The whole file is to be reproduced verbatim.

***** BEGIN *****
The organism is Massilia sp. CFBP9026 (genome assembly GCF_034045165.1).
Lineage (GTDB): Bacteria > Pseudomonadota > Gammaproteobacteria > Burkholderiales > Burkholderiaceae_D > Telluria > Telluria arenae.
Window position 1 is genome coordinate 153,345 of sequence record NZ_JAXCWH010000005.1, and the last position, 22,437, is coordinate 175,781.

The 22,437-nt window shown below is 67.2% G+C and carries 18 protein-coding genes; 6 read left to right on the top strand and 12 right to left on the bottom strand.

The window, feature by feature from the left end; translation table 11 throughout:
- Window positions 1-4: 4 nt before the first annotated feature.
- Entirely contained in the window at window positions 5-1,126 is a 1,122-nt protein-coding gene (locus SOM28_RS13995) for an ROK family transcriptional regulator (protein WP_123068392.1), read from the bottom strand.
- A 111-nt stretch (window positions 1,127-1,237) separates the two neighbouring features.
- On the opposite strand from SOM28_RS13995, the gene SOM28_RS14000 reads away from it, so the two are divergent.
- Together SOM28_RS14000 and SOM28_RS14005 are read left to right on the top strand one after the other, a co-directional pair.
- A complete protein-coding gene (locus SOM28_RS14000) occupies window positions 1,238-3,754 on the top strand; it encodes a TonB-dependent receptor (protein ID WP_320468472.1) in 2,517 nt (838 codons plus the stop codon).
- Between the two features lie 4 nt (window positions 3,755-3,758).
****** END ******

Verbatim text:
The organism is Massilia sp. CFBP9026 (genome assembly GCF_034045165.1).
Lineage (GTDB): Bacteria > Pseudomonadota > Gammaproteobacteria > Burkholderiales > Burkholderiaceae_D > Telluria > Telluria arenae.
Window position 1 is genome coordinate 153,345 of sequence record NZ_JAXCWH010000005.1, and the last position, 22,437, is coordinate 175,781.

The 22,437-nt window shown below is 67.2% G+C and carries 18 protein-coding genes; 6 read left to right on the top strand and 12 right to left on the bottom strand.

The window, feature by feature from the left end; translation table 11 throughout:
- Window positions 1-4: 4 nt before the first annotated feature.
- Entirely contained in the window at window positions 5-1,126 is a 1,122-nt protein-coding gene (locus SOM28_RS13995) for an ROK family transcriptional regulator (protein WP_123068392.1), read from the bottom strand.
- A 111-nt stretch (window positions 1,127-1,237) separates the two neighbouring features.
- On the opposite strand from SOM28_RS13995, the gene SOM28_RS14000 reads away from it, so the two are divergent.
- Together SOM28_RS14000 and SOM28_RS14005 are read left to right on the top strand one after the other, a co-directional pair.
- A complete protein-coding gene (locus SOM28_RS14000) occupies window positions 1,238-3,754 on the top strand; it encodes a TonB-dependent receptor (protein ID WP_320468472.1) in 2,517 nt (838 codons plus the stop codon).
- Between the two features lie 4 nt (window positions 3,755-3,758).